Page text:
After days of unrest in Ferguson, following the police shooting death of an unarmed black teenager, Missouri Gov. Jay Nixon finally stepped in and promised a "change in tone" under new leadership. By replacing the St. Louis County Police Department with the Missouri State Highway Patrol — led by Capt. Ron Johnson — he seems to have delivered on that promise.
Johnson is both a Ferguson native and, like the majority of the city's population, black. St. Louis Public Radio reports that Johnson marched with protesters to the burned and looted QuikTrip on Thursday and said, "I am a black man with black sons." Compare that to images of the mostly white officers of the St. Louis County police in heavily armored camo gear.
Highway patrol captain Ron Johnson is leading protesters on a march through Ferguson. A corner turned? pic.twitter.com/ewytjhz2uP— Jon Swaine (@jonswaine) August 14, 2014
"This is my community, these are my friends, this is my family, and I’m making new friends tonight," Johnson said. "We're all a part of this together." According to the St. Louis Post-Dispatch, Johnson has been part of the Highway Patrol since 1987. He currently leads 147 uniformed officers and 157 civilian employees in Troop C, covering the 11 counties in the St. Louis area. St. Louis Police Chief Sam Dotson told the Post-Dispatch he'd worked with Johnson "for many years, even before I was chief ...You couldn’t have a better partner for the region. He’s smart, he’s professional, he comes from the area."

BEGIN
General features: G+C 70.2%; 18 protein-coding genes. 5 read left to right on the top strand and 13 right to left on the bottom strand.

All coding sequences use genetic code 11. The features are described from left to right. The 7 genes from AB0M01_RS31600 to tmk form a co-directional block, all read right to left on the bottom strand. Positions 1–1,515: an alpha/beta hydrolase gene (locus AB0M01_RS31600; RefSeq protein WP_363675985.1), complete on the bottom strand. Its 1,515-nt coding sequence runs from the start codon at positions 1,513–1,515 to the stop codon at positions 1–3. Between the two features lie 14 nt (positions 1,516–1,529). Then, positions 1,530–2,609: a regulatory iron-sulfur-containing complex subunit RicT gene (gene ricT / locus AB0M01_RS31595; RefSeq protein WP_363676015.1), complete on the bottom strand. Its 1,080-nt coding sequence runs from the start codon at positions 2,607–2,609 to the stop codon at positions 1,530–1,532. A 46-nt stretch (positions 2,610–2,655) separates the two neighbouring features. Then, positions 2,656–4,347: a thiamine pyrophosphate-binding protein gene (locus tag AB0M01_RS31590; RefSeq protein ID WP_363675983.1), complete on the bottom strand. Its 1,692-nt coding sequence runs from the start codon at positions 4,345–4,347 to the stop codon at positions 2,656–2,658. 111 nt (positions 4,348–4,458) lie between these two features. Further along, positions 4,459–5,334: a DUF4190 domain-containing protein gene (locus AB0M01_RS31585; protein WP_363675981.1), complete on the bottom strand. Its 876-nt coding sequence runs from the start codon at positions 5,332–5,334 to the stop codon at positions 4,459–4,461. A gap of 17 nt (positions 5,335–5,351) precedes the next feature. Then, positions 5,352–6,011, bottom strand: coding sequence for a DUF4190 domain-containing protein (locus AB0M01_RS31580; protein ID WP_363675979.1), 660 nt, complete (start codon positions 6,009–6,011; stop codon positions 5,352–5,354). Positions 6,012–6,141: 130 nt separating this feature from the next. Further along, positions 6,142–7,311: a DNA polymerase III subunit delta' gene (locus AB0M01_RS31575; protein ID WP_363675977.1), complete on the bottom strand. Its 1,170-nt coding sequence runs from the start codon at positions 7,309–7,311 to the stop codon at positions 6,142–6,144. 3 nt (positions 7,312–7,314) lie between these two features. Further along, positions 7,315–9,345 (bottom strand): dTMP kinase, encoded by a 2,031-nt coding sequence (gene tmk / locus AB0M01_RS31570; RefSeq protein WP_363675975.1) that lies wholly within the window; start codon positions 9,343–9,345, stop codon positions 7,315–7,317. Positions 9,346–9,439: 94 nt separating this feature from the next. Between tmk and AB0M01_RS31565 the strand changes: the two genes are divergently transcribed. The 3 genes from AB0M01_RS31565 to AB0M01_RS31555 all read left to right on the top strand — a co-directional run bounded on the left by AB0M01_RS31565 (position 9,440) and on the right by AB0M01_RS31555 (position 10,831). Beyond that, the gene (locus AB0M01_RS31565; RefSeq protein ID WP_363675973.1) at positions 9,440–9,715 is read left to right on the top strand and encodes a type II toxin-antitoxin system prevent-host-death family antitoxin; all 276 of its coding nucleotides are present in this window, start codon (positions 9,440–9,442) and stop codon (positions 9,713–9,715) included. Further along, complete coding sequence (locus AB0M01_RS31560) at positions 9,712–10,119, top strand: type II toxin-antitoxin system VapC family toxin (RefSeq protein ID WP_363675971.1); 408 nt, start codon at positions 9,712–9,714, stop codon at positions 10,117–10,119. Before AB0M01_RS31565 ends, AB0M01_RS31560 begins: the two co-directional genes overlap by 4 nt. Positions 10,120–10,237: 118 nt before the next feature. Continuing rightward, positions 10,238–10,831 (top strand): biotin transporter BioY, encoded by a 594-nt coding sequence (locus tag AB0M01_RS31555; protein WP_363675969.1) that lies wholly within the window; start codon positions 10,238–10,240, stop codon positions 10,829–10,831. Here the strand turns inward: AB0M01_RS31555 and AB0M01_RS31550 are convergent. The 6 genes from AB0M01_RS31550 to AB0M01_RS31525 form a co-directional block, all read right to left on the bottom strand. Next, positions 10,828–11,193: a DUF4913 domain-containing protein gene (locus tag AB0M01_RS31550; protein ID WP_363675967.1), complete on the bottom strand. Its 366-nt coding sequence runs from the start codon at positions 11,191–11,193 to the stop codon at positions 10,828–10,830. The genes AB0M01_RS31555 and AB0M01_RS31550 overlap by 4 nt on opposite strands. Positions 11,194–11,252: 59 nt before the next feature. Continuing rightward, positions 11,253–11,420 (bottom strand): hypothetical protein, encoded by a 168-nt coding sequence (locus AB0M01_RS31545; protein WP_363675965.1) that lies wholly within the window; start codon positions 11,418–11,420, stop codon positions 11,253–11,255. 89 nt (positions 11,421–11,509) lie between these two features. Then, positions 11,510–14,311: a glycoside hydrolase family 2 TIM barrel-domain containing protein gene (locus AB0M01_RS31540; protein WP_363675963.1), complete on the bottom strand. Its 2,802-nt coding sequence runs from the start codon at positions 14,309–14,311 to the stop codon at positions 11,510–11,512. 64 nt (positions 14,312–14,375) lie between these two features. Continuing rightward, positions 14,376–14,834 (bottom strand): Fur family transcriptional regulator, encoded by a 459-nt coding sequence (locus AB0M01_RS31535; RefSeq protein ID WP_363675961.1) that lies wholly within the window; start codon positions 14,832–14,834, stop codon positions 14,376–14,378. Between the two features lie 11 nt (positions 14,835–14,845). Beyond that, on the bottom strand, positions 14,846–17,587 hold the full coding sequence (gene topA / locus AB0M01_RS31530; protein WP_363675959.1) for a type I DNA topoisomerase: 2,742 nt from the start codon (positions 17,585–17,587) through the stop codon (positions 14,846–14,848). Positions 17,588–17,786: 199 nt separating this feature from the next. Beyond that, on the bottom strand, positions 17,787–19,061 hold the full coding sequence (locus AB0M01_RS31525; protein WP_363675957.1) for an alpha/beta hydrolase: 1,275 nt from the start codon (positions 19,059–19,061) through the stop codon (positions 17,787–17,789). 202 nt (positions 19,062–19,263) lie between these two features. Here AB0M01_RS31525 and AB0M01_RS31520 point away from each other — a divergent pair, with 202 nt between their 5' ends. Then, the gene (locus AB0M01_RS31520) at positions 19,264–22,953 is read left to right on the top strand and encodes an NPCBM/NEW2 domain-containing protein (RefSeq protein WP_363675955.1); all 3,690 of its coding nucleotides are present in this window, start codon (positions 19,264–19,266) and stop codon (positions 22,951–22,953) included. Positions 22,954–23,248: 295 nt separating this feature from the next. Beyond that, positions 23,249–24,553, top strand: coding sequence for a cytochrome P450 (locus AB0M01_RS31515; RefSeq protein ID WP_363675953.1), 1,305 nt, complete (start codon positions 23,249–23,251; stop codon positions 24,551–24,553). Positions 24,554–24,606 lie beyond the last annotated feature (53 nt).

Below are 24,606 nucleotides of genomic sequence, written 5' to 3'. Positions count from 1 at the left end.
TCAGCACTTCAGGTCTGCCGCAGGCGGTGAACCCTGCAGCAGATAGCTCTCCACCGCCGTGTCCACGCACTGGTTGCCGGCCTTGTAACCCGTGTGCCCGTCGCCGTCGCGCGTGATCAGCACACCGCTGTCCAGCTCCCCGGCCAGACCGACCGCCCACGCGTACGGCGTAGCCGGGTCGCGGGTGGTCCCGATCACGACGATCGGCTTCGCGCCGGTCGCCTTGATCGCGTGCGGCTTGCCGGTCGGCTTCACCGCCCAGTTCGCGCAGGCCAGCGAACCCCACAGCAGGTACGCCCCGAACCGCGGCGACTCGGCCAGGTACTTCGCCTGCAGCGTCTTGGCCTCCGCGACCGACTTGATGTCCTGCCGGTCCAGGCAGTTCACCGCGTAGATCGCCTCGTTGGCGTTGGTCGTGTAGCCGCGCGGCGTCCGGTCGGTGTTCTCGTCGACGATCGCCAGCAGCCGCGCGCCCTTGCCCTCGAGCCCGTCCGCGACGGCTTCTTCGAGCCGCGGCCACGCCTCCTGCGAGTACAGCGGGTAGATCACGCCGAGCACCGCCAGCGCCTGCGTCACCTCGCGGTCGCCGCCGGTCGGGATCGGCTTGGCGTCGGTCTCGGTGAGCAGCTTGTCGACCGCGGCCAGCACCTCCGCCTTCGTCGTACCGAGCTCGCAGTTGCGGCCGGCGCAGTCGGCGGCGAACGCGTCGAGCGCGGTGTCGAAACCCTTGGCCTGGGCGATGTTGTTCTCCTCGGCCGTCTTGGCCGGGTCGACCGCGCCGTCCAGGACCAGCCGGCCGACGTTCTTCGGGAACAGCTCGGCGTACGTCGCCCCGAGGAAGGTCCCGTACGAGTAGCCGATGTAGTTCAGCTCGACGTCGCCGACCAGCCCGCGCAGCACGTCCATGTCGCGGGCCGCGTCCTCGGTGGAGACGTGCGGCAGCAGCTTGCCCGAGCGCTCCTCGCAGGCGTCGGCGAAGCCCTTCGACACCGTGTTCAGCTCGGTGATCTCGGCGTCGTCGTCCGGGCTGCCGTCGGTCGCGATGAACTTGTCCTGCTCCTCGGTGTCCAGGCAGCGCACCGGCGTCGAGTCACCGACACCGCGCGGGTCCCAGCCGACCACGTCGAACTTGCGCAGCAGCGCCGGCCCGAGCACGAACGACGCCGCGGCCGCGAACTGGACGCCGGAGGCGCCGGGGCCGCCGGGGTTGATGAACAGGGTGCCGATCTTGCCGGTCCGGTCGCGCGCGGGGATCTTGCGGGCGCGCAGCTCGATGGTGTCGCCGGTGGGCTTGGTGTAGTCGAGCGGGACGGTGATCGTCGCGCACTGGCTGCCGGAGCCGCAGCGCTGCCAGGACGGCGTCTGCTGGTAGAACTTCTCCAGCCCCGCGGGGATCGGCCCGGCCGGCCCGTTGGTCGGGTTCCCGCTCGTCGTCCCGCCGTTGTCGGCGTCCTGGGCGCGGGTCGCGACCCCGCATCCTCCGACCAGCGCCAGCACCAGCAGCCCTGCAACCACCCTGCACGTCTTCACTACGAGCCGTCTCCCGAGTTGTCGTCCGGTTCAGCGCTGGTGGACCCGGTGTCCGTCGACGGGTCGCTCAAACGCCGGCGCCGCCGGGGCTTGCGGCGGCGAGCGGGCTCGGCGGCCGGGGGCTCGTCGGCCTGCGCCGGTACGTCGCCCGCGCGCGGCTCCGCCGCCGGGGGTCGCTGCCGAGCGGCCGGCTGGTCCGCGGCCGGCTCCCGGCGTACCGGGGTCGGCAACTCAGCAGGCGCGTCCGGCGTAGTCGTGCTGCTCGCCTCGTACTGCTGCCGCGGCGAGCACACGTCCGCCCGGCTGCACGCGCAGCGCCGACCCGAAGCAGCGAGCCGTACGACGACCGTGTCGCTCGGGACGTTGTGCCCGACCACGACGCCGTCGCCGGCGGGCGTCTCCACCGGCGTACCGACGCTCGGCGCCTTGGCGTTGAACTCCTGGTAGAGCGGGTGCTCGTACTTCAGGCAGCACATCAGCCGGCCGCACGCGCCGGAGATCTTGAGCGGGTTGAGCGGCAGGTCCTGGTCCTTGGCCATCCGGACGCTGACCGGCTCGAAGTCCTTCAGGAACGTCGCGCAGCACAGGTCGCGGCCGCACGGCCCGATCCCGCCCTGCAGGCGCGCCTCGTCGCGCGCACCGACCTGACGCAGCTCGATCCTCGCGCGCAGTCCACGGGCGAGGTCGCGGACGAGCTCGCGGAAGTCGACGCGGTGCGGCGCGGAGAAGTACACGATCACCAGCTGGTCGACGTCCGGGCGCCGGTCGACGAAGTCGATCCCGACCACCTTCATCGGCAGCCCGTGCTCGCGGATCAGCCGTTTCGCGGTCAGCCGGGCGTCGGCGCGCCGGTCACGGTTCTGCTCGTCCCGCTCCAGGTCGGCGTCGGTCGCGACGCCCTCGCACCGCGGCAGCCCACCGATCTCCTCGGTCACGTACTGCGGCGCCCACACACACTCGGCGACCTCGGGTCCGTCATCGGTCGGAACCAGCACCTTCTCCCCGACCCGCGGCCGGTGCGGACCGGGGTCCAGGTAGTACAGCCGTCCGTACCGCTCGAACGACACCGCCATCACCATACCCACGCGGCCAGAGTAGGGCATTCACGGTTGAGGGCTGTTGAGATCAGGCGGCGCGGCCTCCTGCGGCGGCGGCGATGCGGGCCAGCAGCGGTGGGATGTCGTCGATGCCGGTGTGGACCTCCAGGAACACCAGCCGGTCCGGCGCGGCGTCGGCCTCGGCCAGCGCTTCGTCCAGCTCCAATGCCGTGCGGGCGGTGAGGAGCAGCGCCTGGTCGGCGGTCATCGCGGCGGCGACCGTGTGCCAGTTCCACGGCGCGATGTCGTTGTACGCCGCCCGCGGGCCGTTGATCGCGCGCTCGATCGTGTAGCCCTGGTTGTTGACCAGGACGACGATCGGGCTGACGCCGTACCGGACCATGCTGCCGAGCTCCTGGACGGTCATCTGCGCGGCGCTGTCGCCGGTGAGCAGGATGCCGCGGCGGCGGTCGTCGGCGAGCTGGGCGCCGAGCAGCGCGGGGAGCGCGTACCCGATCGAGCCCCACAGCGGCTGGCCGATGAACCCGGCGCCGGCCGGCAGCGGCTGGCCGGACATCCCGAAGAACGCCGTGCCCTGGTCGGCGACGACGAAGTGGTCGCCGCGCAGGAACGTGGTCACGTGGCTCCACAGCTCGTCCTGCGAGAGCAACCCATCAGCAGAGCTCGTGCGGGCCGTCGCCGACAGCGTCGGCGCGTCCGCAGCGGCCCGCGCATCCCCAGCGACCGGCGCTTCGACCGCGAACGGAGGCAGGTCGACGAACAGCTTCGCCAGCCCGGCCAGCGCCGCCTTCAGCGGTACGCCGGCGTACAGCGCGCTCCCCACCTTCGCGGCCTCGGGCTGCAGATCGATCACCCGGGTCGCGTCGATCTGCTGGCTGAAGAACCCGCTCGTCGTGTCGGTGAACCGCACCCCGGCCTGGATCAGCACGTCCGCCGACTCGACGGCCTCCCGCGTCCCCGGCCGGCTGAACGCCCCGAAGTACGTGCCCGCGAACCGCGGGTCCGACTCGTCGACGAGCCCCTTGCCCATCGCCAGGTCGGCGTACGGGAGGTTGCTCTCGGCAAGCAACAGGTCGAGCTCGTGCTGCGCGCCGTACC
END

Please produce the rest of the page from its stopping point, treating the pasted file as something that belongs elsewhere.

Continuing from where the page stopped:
And the leadership change hasn't just been about improved press — with Johnson there's been a complete change in the way the protests have been handled. "You can stay out here all night," he said, according to SLPR. "The only thing that I ask is that you pull back a little bit so that our family members, and our friends can travel up and down West Florissant. They can come by, yell out the window, blow their horn and give you support, but you've got to move back on the sidewalk."
As The Washington Post noted, Johnson also promised not to blockade streets, to set up a media staging center, and to let people protest at any time of day. All the military-grade gear was gone. One resident told The New York Times the Thursday night protests were calmer “because they’re not tear gassing us tonight.”
This article is from the archive of our partner The Wire.
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